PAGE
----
The most pressing issues facing the Asian American community and my solution to fix it:

APAs lack full language access to government services, are too often victimized by family violence, often do not have adequate social services and often lack access to quality education at our public schools. APA businesses are not well represented among city contractors, and low-income APAs often need affordable housing. Our capacity to address our challenges is based on our ability to work together and with other communities – to educate, focus attention on areas of need, and tirelessly advocate for changes.

What San Francisco would gain by having an elected Asian American mayor:
I have championed numerous causes critical to the Asian American community, such as the building of the new Chinatown City College campus, the rebuilding of Chinese Hospital and the development of the Central Subway. I will continue such activities – so that we can work together to ensure that political leadership reflects and is responsive to our diverse communities.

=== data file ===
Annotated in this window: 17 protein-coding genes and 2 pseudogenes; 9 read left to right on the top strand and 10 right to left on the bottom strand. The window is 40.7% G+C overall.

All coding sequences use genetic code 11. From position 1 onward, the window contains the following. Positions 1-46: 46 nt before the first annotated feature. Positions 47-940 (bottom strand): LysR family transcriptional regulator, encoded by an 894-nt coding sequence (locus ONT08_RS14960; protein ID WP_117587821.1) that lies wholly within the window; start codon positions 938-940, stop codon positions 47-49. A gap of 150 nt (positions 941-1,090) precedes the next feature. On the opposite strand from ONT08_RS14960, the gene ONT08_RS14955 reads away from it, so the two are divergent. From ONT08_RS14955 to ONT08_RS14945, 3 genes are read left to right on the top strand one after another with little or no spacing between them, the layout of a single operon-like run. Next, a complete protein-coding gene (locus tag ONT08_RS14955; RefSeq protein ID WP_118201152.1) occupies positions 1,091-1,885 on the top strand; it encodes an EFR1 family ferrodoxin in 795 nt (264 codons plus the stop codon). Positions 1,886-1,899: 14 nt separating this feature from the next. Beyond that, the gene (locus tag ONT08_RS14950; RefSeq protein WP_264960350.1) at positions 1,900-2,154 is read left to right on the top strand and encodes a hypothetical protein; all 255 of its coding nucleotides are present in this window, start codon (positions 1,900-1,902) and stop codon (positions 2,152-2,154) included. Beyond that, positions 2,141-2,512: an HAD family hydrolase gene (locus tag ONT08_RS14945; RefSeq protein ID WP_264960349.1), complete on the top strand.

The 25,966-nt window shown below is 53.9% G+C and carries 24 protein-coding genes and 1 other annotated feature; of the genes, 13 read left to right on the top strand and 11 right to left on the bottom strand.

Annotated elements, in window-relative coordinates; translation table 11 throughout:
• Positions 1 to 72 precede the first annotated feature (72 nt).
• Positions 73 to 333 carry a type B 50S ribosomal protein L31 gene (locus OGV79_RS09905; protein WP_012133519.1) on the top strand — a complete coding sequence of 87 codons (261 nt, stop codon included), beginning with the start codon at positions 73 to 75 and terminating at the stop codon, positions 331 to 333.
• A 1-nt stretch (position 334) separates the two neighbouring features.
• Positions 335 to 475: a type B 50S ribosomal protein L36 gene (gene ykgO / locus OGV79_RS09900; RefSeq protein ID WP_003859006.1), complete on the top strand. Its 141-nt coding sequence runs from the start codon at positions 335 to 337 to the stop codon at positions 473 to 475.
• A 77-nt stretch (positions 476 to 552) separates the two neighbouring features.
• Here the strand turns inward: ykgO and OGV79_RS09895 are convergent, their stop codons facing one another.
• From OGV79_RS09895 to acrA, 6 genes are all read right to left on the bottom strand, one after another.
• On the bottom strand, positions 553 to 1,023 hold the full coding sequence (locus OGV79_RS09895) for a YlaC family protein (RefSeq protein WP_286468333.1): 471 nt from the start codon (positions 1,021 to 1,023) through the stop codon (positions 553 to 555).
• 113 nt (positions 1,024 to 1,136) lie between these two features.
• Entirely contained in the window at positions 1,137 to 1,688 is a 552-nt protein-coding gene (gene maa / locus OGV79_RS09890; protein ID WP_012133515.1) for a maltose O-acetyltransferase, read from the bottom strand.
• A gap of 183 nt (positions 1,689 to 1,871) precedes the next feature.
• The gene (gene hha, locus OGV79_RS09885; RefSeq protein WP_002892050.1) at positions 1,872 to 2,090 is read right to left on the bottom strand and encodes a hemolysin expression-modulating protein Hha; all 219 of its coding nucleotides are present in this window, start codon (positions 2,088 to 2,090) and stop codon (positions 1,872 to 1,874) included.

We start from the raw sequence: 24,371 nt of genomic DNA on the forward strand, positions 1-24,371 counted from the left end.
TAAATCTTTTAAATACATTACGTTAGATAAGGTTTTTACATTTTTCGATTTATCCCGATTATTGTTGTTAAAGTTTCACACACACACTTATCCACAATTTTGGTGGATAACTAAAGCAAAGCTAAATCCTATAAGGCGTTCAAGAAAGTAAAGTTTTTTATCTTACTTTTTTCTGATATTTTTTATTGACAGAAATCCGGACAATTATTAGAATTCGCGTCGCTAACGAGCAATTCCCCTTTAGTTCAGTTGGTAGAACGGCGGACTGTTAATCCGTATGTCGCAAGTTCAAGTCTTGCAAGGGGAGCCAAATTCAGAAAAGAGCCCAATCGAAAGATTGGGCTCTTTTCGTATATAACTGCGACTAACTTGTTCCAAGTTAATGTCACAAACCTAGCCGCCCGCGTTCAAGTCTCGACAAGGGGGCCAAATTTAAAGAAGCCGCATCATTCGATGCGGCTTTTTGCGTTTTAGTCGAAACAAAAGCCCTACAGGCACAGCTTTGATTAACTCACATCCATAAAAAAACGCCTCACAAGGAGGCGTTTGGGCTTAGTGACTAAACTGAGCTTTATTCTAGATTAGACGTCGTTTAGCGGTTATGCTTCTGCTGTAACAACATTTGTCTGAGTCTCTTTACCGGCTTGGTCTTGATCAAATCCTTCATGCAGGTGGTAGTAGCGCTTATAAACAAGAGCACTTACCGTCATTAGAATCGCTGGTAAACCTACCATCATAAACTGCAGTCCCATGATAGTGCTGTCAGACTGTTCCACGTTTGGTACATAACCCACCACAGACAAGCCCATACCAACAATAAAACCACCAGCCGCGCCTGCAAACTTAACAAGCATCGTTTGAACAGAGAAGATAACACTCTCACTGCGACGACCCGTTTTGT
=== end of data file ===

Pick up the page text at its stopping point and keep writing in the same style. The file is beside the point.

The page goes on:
San Francisco Assessor-Recorder Phil Ting

Name: Phil Ting
Age: 42
Occupation: Assessor-Recorder
Political Affiliation: Democrat
Qualifications: ChinaSF chair; GoSolarSF co-creator; Reset San Francisco creator; San Francisco Assessor-Recorder, 2005-present

Why I’m running for mayor and what sets me apart from the other candidates:

My focus on practical solutions already sets me apart from the field. My work for ChinaSF is creating new jobs. GoSolarSF is changing how we produce energy. My steady improvements in the Assessor-Recorder’s office means hundreds of millions more in revenue.

San Francisco’s three biggest issues and how I would fix them:

1. Creating jobs.
2. Making basic city services like MUNI and schools work better.
3. Ensuring a clean environment for our children and grandchildren.

The most pressing issue(s) facing the Asian American community and my solution to fix it:

Asian Americans face the same issues as every other San Franciscan. We need to make sure government works, and we need a balanced budget. The best solutions rest with our ability to manage our finances and make government work as effectively as it should. In my own career in government, we closed loopholes and cleared much of our backlog at the Assessor’s office. We now have hundreds of million more dollars to spend on schools, MUNI, job creation and other programs – all without raising taxes.